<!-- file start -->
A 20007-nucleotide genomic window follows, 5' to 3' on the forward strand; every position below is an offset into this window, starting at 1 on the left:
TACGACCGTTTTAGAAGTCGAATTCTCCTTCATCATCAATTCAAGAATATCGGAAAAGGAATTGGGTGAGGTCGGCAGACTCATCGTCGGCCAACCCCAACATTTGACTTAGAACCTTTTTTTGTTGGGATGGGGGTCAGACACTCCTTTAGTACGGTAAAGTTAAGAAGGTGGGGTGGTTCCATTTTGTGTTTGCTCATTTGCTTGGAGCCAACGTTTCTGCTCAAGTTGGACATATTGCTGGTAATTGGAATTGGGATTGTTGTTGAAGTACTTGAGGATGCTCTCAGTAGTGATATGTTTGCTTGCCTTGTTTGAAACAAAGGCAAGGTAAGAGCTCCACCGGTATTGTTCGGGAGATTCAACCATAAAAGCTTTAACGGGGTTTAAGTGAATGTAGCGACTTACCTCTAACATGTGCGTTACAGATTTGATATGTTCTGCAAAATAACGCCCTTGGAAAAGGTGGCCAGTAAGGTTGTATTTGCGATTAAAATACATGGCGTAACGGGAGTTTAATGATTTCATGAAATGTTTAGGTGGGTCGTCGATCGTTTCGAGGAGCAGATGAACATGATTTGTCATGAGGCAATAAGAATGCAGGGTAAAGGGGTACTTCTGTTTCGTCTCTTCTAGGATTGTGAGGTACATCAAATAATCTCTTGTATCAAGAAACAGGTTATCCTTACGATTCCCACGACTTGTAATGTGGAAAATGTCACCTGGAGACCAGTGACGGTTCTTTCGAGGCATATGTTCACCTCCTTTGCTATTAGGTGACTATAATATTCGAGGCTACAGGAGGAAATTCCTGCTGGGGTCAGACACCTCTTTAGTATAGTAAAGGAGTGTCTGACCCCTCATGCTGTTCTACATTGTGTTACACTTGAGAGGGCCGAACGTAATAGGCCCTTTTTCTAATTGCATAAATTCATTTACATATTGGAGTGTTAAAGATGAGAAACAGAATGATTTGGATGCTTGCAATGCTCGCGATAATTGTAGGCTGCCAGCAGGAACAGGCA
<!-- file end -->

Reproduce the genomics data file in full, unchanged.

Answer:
A 20007-nucleotide genomic window follows, 5' to 3' on the forward strand; every position below is an offset into this window, starting at 1 on the left:
TACGACCGTTTTAGAAGTCGAATTCTCCTTCATCATCAATTCAAGAATATCGGAAAAGGAATTGGGTGAGGTCGGCAGACTCATCGTCGGCCAACCCCAACATTTGACTTAGAACCTTTTTTTGTTGGGATGGGGGTCAGACACTCCTTTAGTACGGTAAAGTTAAGAAGGTGGGGTGGTTCCATTTTGTGTTTGCTCATTTGCTTGGAGCCAACGTTTCTGCTCAAGTTGGACATATTGCTGGTAATTGGAATTGGGATTGTTGTTGAAGTACTTGAGGATGCTCTCAGTAGTGATATGTTTGCTTGCCTTGTTTGAAACAAAGGCAAGGTAAGAGCTCCACCGGTATTGTTCGGGAGATTCAACCATAAAAGCTTTAACGGGGTTTAAGTGAATGTAGCGACTTACCTCTAACATGTGCGTTACAGATTTGATATGTTCTGCAAAATAACGCCCTTGGAAAAGGTGGCCAGTAAGGTTGTATTTGCGATTAAAATACATGGCGTAACGGGAGTTTAATGATTTCATGAAATGTTTAGGTGGGTCGTCGATCGTTTCGAGGAGCAGATGAACATGATTTGTCATGAGGCAATAAGAATGCAGGGTAAAGGGGTACTTCTGTTTCGTCTCTTCTAGGATTGTGAGGTACATCAAATAATCTCTTGTATCAAGAAACAGGTTATCCTTACGATTCCCACGACTTGTAATGTGGAAAATGTCACCTGGAGACCAGTGACGGTTCTTTCGAGGCATATGTTCACCTCCTTTGCTATTAGGTGACTATAATATTCGAGGCTACAGGAGGAAATTCCTGCTGGGGTCAGACACCTCTTTAGTATAGTAAAGGAGTGTCTGACCCCTCATGCTGTTCTACATTGTGTTACACTTGAGAGGGCCGAACGTAATAGGCCCTTTTTCTAATTGCATAAATTCATTTACATATTGGAGTGTTAAAGATGAGAAACAGAATGATTTGGATGCTTGCAATGCTCGCGATAATTGTAGGCTGCCAGCAGGAACAGGCA